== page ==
More than a quarter of Republicans (27 percent) chose that option, putting it ahead of “deficit and government spending” (24 percent) and, somewhat remarkably, “job creation and economic growth” (21 percent), which has long dominated as the top priority for voters of all partisan stripes.
But there are two other factors to consider:
The first is that Republican voters are twice as concerned as Democrats about national security and terrorism. In the NBC-WSJ survey, just 13 percent of Democrats named national security as the most pressing issue for the government; job creation and economic growth was far and away the biggest concern among Democrats (37 percent), with health care (17 percent) and climate change (15 percent) ranking ahead of national security and terrorism.
The second is that national security is a rapidly rising concern for Republicans. In NBC-WSJ poll data from March 2012, just eight percent of Republicans named it as the most important issue for the government to address.
There’s no single or simple explanation for that threefold increase, although the focus on the Islamic state and its barbaric (and high-profile) killing of hostages has clearly played a major role. In a recent conversation, a savvy Republican media consultant told me that the Islamic State attacks coupled with the release (and subsequent controversy) over “American Sniper,” a film that tells the story of Chris Kyle, has had a profound effect on the average Republican base voter.
That effect amounts to unease about the idea that the Islamic State operates by no rules or common humanity combined with a sort of rally-around-the-flag sentiment occasioned by a belief that some Americans have lost the necessary focus on the threat posed by militant groups.
Somehow this feels like the sixties again. We did need to win in Vietnam, right? That would keep us safe, but Cillizza sees a problem this time:
What remains to be seen is how and whether the eventual Republican nominee can make the case that Hillary Clinton the eventual Democratic nominee is insufficiently committed or able to keep the country safe. That could be a tough sell given the relative thinness of the GOP field’s experience on foreign policy – especially when contrasted with the depth and breadth of Clinton’s resume on those same issues.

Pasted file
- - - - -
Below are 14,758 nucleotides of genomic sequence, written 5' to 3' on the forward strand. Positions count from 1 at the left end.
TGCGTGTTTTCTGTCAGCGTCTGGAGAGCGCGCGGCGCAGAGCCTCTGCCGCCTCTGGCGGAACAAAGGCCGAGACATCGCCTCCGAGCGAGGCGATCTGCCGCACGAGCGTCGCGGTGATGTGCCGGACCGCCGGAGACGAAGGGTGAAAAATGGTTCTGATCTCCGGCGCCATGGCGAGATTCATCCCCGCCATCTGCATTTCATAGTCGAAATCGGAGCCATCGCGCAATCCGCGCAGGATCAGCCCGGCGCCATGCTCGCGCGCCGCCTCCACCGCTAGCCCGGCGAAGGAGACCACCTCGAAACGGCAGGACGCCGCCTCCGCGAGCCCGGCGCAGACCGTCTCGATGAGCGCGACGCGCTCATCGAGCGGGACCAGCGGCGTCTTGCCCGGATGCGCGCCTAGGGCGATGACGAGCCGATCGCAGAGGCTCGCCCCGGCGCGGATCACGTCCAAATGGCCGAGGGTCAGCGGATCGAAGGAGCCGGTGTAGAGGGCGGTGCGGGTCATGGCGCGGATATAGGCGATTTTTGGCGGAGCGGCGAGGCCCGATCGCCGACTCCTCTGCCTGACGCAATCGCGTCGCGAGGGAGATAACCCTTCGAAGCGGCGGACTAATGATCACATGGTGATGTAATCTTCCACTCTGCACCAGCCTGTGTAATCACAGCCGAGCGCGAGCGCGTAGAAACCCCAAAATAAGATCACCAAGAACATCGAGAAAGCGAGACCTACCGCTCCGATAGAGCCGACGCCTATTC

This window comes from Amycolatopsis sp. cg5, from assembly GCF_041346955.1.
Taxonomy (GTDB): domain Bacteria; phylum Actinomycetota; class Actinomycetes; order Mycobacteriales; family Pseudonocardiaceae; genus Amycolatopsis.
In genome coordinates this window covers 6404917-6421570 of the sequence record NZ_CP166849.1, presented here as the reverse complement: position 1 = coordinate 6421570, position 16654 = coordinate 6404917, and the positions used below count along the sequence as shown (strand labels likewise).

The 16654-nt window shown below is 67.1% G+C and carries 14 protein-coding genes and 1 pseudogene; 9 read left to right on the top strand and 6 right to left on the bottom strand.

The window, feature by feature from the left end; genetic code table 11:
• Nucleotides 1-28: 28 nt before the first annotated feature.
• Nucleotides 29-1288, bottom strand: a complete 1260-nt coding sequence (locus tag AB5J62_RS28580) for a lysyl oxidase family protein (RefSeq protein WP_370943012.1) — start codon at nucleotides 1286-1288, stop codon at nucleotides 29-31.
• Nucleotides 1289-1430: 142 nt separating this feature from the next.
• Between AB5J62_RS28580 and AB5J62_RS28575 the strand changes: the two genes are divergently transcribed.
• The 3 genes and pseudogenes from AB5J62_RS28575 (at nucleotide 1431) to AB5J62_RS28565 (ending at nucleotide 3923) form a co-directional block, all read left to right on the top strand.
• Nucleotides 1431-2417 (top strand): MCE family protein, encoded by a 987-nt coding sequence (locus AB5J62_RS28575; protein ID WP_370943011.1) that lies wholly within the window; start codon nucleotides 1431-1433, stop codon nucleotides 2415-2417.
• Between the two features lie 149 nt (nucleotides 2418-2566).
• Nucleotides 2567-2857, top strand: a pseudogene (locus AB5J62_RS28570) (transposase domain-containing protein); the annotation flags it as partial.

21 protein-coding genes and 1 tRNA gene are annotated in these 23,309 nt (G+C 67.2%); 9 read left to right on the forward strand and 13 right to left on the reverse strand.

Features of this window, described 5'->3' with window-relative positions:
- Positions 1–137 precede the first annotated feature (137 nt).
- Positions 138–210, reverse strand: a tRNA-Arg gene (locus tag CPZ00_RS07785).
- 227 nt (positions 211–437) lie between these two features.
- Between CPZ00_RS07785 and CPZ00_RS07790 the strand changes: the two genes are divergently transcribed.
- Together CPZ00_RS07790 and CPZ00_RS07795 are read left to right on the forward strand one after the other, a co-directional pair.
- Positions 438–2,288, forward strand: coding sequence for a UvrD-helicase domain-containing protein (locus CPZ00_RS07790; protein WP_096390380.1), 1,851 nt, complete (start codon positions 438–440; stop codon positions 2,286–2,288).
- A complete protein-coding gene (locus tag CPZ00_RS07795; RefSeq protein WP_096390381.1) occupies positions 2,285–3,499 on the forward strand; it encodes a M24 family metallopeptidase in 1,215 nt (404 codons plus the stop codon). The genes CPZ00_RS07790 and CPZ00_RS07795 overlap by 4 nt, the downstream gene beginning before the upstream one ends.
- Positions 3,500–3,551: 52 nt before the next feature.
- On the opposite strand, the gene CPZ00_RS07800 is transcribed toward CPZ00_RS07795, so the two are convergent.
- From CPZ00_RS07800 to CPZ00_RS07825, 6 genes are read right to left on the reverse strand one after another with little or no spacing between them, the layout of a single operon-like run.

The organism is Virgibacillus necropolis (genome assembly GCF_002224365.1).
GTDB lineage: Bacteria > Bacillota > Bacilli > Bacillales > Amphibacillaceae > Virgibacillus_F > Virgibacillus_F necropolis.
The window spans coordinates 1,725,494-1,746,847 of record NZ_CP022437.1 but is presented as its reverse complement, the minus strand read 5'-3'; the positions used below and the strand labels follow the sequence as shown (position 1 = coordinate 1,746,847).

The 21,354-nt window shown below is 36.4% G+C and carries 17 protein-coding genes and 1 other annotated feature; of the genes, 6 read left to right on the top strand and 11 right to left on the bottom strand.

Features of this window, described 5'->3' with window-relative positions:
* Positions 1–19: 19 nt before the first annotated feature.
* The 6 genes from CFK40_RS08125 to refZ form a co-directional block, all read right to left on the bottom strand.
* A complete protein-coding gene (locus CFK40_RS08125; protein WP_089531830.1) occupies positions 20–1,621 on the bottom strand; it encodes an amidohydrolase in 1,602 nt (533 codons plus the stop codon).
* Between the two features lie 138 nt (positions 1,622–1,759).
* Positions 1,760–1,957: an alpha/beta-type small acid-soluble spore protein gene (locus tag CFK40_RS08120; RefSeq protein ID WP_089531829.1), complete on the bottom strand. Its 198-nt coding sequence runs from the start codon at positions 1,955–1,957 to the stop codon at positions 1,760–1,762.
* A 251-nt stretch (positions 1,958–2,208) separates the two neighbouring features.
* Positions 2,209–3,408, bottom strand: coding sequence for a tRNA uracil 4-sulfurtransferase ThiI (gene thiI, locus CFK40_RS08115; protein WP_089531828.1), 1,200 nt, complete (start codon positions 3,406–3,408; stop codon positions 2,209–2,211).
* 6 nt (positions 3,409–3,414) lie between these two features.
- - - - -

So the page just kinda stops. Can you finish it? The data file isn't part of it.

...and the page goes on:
That’s what drove that South Carolina summit. This was about going to war:
Ted Cruz bluntly remarked that a police officer who killed two gunmen who were likely inspired by the Islamic State helped them to “meet their virgins.” Bobby Jindal quipped that gun control means “hitting your target.” Marco Rubio quoted the violent action film “Taken” to describe his plan for defeating radical Islam.
One after another, Republicans with an eye on running for president used intensely strong language to describe their hard-liner positions at a conservative summit here on Saturday. Although national security and foreign relations have long been a dominant issue at forums like this, many candidates seem to have greatly intensified their rhetoric as they angle to be seen as the staunchest enforcer and fiercest protector of the country.
No sixties hippies would be welcome here:
Several zeroed in on a shooting in Garland, Tex., this week – including Cruz, a U.S. senator from the state who is running for president.
Cruz praised the Garland police officer who shot and killed two gunmen who on Sunday opened fire outside a conference center that was hosting a cartooning contest and exhibit depicting the prophet Muhammad, which is forbidden in Islam. The men were likely inspired by the Islamic State, U.S. officials say.
“We saw the ugly face of Islamic terrorism in my home state of Texas, in Garland where two jihadists came to commit murder. Thankfully one police officer helped them meet their virgins,” Cruz said, referring to a belief that such martyrs are greeted in heaven by dozens of virgins.
Jindal, the governor of Louisiana who is thinking about running for president, echoed Cruz and said he was “thankful that those two terrorists were sent to their afterlife.” He also remarked that the men were foolish to carry out an attack in a Southern state where many people own guns and know how to use them.
“In our states, we think of gun control – we think that means hitting your target,” Jindal said. He received a thunderous applause.
And there was this:
Rubio, a U.S. senator from Florida who is running for president, summed up his strategy for fighting radical Islamists with a quote from a Hollywood blockbuster.
“When people ask what our strategy should be on global jihadists and terrorists, I refer them to the movie, ‘Taken,'” Rubio said. “Have you seen the movie ‘Taken’? Liam Neeson, he has a line – this is what our strategy should be: We will look for you, we will find you, and we will kill you.”